21. gismo

    gismo Touchdown! Greaser!

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    Huh? How would an experimental floatplane help?
     
  22. Henning

    Henning Ejection Handle Pulled

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    big door in the back and a 4130 tube fues which could be modified for a retractable lift arm.
     
  23. jesse

    jesse Touchdown! Greaser!

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    it's basically a tank...huge inside......lift anything....experimental so modify away.
     
    Last edited: Apr 9, 2007
  24. Flyboy

    Flyboy Pre-takeoff checklist

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    Many years ago I used to take a quadraplegic on flights. He was 6'8" and although not obese, did have some weight on him. (he did have limited use of his arms but not much use of his hands.)

    The line crew was always glad to help lift him into the plane. (skyhawk) Yes it took some effort, but once he was in he was fine.

    I will ALWAYS remember the smiles on his face when we took to the air. The woops and giddy laughter when I let him rest his hands on the yoke and "steer".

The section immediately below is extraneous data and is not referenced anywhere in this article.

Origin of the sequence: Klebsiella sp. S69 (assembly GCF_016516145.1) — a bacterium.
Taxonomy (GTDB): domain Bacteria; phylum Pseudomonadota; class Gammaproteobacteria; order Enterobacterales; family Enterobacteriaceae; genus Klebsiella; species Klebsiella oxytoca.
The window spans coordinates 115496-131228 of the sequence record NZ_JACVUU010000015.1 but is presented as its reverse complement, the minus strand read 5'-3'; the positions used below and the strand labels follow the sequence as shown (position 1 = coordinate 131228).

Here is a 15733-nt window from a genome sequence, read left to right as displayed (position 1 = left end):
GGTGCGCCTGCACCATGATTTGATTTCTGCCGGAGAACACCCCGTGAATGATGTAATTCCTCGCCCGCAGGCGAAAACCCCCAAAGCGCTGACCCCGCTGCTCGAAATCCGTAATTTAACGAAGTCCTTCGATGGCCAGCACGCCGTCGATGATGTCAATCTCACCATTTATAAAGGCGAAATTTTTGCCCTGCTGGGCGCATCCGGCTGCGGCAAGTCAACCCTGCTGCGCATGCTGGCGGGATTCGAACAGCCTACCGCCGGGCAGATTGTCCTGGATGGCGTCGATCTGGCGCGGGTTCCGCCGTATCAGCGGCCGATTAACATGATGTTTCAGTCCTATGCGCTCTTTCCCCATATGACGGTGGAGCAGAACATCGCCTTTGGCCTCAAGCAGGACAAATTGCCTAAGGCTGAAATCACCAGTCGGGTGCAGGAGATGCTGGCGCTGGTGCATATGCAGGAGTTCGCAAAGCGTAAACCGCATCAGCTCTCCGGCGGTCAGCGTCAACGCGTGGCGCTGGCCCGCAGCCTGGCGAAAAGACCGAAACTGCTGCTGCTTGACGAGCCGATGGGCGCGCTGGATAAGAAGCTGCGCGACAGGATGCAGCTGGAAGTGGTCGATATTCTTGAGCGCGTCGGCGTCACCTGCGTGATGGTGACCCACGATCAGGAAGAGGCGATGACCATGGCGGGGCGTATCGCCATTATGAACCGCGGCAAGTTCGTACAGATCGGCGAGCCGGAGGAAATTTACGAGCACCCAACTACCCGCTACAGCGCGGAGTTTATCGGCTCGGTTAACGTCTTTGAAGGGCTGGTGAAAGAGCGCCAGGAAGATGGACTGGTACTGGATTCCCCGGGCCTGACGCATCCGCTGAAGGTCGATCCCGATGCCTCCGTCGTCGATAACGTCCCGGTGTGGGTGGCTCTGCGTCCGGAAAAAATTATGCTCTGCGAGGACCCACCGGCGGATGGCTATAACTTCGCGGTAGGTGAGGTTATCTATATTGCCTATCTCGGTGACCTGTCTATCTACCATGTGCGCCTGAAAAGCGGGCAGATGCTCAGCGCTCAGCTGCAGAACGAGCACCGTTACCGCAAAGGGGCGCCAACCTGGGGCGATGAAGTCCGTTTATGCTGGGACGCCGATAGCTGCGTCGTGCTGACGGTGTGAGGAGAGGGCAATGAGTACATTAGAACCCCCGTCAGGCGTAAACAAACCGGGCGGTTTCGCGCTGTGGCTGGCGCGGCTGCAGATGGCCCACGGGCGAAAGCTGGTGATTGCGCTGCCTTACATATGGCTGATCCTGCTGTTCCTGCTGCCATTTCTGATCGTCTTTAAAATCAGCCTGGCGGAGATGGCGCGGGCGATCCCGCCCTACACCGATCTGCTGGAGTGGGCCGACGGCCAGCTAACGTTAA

I hope you're wife can enjoy flying again!
     
  25. woodstock

    woodstock Final Approach

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    Nothing to add, just very sorry to read about this.
     
  26. Steve

    Steve En-Route

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    If you notice, it also can be fitted with amphibious floats and tricycle landing gear. As other have mentioned it has plenty of interior room and easy side access.

     
  27. gismo

    gismo Touchdown! Greaser!

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    OK, I thought maybe you were suggesting to sink the floats and float the passenger into the plane!
     
  28. Henning

    Henning Ejection Handle Pulled

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    That would work too...